The Day from Hell

Now this day was in no way the worst day of my life. I’ve had days where I was sicker, busier and had more shit happen to me. This one just happened to be on the first day of finals week, in a thunderstorm, at midnight, in the rain.

The day started innocuously enough. I languorously waked from happy dreams with a slight tickle in my throat and sat up to greet the morning in song. Much to my surprise, however, I found my voice was incapable of producing anything more than a strained growl. I instantly turned from sleepy stupor to panic. My juries were tomorrow! How was I to sing in them if I had no voice?

With white-board and marker in hand, I ran over to the music building to tell my voice teacher, who sent me to the nurse’s office, which was closed for the lunch hour. I spent the waiting time stitching a pair of torn hikama pants. The nurse gave me no more information than I already had. My throat was sore… I was given ibuprofen and numbing lozenges and told it was not infected.

I ran back to the music building to check out a pair of cameras for a video shoot that evening, to turn in my peer evaluation for an Ethnomusicology and to work for an hour before my 6pm final. Even getting to my final involved driving my car back and forth between the same two parking lots over the course of ten minutes. By this time it had begun to rain lightly, causing my sandaled feet to shiver in agony.

After the final, I drove my friend to grab the cameras I had left at my apartment, changed my shoes and grabbed the 21 pizzas he had ordered from Domino’s for our aikido dinner. I had barely enough time to go over the filming schedule for the night, grab a slice of pizza and publish a website before we were all running over to the Fine Arts center with the gear, cast and props.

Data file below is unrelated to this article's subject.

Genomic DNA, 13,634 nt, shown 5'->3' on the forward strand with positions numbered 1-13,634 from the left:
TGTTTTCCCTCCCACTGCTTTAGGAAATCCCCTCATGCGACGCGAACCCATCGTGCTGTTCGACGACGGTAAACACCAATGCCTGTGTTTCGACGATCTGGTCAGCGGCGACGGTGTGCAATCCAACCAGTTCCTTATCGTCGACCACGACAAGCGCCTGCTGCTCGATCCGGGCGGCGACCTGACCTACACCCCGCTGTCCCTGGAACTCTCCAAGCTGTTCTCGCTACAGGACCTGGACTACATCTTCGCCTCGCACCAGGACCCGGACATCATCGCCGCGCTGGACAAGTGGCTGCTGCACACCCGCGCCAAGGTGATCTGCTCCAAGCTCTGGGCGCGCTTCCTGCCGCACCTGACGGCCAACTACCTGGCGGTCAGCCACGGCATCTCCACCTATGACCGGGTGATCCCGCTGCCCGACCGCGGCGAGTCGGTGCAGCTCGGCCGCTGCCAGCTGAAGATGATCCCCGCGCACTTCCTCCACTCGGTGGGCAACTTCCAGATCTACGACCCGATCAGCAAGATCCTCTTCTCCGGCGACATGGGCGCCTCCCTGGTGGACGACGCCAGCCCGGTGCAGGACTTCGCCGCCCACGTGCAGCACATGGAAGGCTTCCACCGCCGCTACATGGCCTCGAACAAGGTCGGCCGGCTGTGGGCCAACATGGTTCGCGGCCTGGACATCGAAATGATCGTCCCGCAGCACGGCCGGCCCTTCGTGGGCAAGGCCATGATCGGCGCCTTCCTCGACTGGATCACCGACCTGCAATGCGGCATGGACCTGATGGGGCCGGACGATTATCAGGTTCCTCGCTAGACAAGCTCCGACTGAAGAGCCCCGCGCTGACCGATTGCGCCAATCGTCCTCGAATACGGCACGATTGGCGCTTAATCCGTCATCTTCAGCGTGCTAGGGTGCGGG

The filming went surprisingly well, considering my laryngitic status, the complete unfamiliarity with the ancient cameras we were using and the constant miscommunication between people. We actually managed to get most of the filming done in the time we were allotted with only a couple separately located scenes left to film. Star trek meets aikido has never been more epic. By the end of the session, I was beyond parched, exhausted and a little cranky, so I loaded the cameras into my car and headed home. The moment I exited the building, the thunder-clapped clouds began pelting down golf ball sized raindrops.

I was just getting my gear out of my car and had retrieved the cameras from the trunk when I realized I had locked my keys in the car, and myself out of my own apartment.
The next hour involved calling AAA and Security during a thunderstorm, at midnight, in the rain (in a locked and gated community) and having them let me into my apartment and my car. The walk back home left my pants soaked to the knees, my brain dead and my body too tired to care.

I hope you had a better day than I.

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